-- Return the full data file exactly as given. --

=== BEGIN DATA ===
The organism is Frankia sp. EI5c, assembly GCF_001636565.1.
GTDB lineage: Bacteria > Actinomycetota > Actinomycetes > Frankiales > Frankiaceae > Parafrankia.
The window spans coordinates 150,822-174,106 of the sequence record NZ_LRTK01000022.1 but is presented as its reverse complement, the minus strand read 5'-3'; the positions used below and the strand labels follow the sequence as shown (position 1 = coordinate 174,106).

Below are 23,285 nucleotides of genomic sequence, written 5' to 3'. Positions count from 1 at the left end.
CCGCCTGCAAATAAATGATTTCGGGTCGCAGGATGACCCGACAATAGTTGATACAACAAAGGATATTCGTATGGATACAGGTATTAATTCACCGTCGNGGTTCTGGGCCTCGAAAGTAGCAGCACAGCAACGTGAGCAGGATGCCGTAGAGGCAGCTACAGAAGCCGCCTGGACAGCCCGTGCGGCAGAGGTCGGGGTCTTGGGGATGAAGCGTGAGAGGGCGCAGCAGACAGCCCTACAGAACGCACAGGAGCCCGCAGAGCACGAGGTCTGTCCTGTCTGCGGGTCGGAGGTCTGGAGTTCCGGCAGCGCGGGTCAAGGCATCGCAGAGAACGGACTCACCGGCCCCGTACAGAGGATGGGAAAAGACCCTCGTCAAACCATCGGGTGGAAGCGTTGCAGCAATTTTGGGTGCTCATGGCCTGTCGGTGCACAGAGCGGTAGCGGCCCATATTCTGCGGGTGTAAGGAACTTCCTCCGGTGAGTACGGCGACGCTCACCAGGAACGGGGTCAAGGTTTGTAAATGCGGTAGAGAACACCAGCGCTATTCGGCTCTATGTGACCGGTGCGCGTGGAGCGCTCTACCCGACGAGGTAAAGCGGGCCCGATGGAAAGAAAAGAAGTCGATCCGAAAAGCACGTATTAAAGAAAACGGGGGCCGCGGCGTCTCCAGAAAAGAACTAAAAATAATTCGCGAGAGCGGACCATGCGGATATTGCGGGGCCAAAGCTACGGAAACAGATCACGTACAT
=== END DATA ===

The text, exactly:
The organism is Frankia sp. EI5c, assembly GCF_001636565.1.
GTDB lineage: Bacteria > Actinomycetota > Actinomycetes > Frankiales > Frankiaceae > Parafrankia.
The window spans coordinates 150,822-174,106 of the sequence record NZ_LRTK01000022.1 but is presented as its reverse complement, the minus strand read 5'-3'; the positions used below and the strand labels follow the sequence as shown (position 1 = coordinate 174,106).

Below are 23,285 nucleotides of genomic sequence, written 5' to 3'. Positions count from 1 at the left end.
CCGCCTGCAAATAAATGATTTCGGGTCGCAGGATGACCCGACAATAGTTGATACAACAAAGGATATTCGTATGGATACAGGTATTAATTCACCGTCGNGGTTCTGGGCCTCGAAAGTAGCAGCACAGCAACGTGAGCAGGATGCCGTAGAGGCAGCTACAGAAGCCGCCTGGACAGCCCGTGCGGCAGAGGTCGGGGTCTTGGGGATGAAGCGTGAGAGGGCGCAGCAGACAGCCCTACAGAACGCACAGGAGCCCGCAGAGCACGAGGTCTGTCCTGTCTGCGGGTCGGAGGTCTGGAGTTCCGGCAGCGCGGGTCAAGGCATCGCAGAGAACGGACTCACCGGCCCCGTACAGAGGATGGGAAAAGACCCTCGTCAAACCATCGGGTGGAAGCGTTGCAGCAATTTTGGGTGCTCATGGCCTGTCGGTGCACAGAGCGGTAGCGGCCCATATTCTGCGGGTGTAAGGAACTTCCTCCGGTGAGTACGGCGACGCTCACCAGGAACGGGGTCAAGGTTTGTAAATGCGGTAGAGAACACCAGCGCTATTCGGCTCTATGTGACCGGTGCGCGTGGAGCGCTCTACCCGACGAGGTAAAGCGGGCCCGATGGAAAGAAAAGAAGTCGATCCGAAAAGCACGTATTAAAGAAAACGGGGGCCGCGGCGTCTCCAGAAAAGAACTAAAAATAATTCGCGAGAGCGGACCATGCGGATATTGCGGGGCCAAAGCTACGGAAACAGATCACGTACAT